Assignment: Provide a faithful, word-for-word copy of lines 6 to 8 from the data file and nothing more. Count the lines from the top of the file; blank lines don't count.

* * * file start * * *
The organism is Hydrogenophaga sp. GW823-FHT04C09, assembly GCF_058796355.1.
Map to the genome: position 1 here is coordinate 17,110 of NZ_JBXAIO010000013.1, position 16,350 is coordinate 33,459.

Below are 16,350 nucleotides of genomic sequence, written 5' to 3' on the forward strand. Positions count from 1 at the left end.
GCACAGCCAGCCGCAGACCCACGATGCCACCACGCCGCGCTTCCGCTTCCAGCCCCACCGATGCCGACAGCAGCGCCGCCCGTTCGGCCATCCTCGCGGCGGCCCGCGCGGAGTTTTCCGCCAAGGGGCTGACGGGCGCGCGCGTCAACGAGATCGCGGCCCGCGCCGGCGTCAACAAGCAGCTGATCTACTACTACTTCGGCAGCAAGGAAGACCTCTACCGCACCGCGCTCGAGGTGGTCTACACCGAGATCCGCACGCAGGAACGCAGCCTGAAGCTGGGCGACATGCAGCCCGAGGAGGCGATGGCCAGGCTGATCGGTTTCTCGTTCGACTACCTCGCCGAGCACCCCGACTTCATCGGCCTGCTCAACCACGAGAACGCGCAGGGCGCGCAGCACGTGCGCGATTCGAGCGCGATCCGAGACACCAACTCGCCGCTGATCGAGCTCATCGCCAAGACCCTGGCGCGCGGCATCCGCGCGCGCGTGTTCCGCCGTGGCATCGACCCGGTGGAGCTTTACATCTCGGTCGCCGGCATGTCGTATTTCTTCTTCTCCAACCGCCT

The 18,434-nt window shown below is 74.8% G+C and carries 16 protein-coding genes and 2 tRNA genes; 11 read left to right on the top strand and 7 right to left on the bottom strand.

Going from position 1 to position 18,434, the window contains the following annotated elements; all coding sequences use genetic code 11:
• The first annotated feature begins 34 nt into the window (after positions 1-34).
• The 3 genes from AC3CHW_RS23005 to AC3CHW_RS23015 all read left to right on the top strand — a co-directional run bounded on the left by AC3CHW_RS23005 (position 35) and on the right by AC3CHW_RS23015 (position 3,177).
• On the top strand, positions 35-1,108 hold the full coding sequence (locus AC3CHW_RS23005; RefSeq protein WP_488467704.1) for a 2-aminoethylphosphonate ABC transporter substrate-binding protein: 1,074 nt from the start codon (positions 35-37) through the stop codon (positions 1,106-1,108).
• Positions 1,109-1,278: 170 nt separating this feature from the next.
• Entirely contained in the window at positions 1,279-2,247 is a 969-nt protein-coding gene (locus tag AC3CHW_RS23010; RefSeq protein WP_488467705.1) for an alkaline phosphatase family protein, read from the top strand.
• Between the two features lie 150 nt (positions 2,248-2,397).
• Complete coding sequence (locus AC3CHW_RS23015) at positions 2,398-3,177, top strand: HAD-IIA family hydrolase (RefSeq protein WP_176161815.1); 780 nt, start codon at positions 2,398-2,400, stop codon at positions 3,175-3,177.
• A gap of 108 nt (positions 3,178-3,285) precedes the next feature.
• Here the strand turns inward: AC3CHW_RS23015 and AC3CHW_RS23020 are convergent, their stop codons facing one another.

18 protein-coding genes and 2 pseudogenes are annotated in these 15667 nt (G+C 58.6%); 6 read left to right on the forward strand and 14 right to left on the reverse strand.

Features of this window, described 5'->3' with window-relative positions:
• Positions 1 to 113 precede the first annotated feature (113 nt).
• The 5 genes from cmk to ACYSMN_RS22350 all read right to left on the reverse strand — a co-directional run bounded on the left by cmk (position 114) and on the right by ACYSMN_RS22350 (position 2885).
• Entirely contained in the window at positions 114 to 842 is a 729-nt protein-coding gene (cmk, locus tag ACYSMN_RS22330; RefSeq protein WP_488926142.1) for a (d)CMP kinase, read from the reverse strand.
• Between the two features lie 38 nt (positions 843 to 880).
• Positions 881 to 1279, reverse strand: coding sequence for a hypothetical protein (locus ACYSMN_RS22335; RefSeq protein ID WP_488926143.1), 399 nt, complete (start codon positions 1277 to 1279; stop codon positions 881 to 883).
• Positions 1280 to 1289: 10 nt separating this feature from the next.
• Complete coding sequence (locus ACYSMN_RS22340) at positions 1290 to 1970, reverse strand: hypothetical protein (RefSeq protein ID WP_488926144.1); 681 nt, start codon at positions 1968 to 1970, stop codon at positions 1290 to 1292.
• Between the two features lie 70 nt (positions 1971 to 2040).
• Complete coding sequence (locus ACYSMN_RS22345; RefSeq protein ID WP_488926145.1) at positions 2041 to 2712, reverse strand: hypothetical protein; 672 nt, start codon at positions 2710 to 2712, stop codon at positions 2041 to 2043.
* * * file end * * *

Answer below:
Going from position 1 to position 18,434, the window contains the following annotated elements; all coding sequences use genetic code 11:
• The first annotated feature begins 34 nt into the window (after positions 1-34).
• The 3 genes from AC3CHW_RS23005 to AC3CHW_RS23015 all read left to right on the top strand — a co-directional run bounded on the left by AC3CHW_RS23005 (position 35) and on the right by AC3CHW_RS23015 (position 3,177).